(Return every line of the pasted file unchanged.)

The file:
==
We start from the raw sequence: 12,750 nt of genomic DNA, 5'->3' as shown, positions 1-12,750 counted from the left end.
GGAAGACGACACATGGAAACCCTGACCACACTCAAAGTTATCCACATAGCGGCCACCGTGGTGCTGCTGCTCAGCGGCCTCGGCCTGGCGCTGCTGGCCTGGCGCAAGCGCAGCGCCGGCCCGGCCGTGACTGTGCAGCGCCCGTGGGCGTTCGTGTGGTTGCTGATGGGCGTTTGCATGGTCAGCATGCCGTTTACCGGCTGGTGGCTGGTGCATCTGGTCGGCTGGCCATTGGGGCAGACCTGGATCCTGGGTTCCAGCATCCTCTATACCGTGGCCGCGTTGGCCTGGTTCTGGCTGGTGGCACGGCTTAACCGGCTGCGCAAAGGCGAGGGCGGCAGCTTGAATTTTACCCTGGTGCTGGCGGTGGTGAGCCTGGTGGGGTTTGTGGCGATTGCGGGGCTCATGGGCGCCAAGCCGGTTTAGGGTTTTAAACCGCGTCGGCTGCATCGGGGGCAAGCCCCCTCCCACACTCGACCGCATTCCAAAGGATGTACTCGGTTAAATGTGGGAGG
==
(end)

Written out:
We start from the raw sequence: 12,750 nt of genomic DNA, 5'->3' as shown, positions 1-12,750 counted from the left end.
GGAAGACGACACATGGAAACCCTGACCACACTCAAAGTTATCCACATAGCGGCCACCGTGGTGCTGCTGCTCAGCGGCCTCGGCCTGGCGCTGCTGGCCTGGCGCAAGCGCAGCGCCGGCCCGGCCGTGACTGTGCAGCGCCCGTGGGCGTTCGTGTGGTTGCTGATGGGCGTTTGCATGGTCAGCATGCCGTTTACCGGCTGGTGGCTGGTGCATCTGGTCGGCTGGCCATTGGGGCAGACCTGGATCCTGGGTTCCAGCATCCTCTATACCGTGGCCGCGTTGGCCTGGTTCTGGCTGGTGGCACGGCTTAACCGGCTGCGCAAAGGCGAGGGCGGCAGCTTGAATTTTACCCTGGTGCTGGCGGTGGTGAGCCTGGTGGGGTTTGTGGCGATTGCGGGGCTCATGGGCGCCAAGCCGGTTTAGGGTTTTAAACCGCGTCGGCTGCATCGGGGGCAAGCCCCCTCCCACACTCGACCGCATTCCAAAGGATGTACTCGGTTAAATGTGGGAGG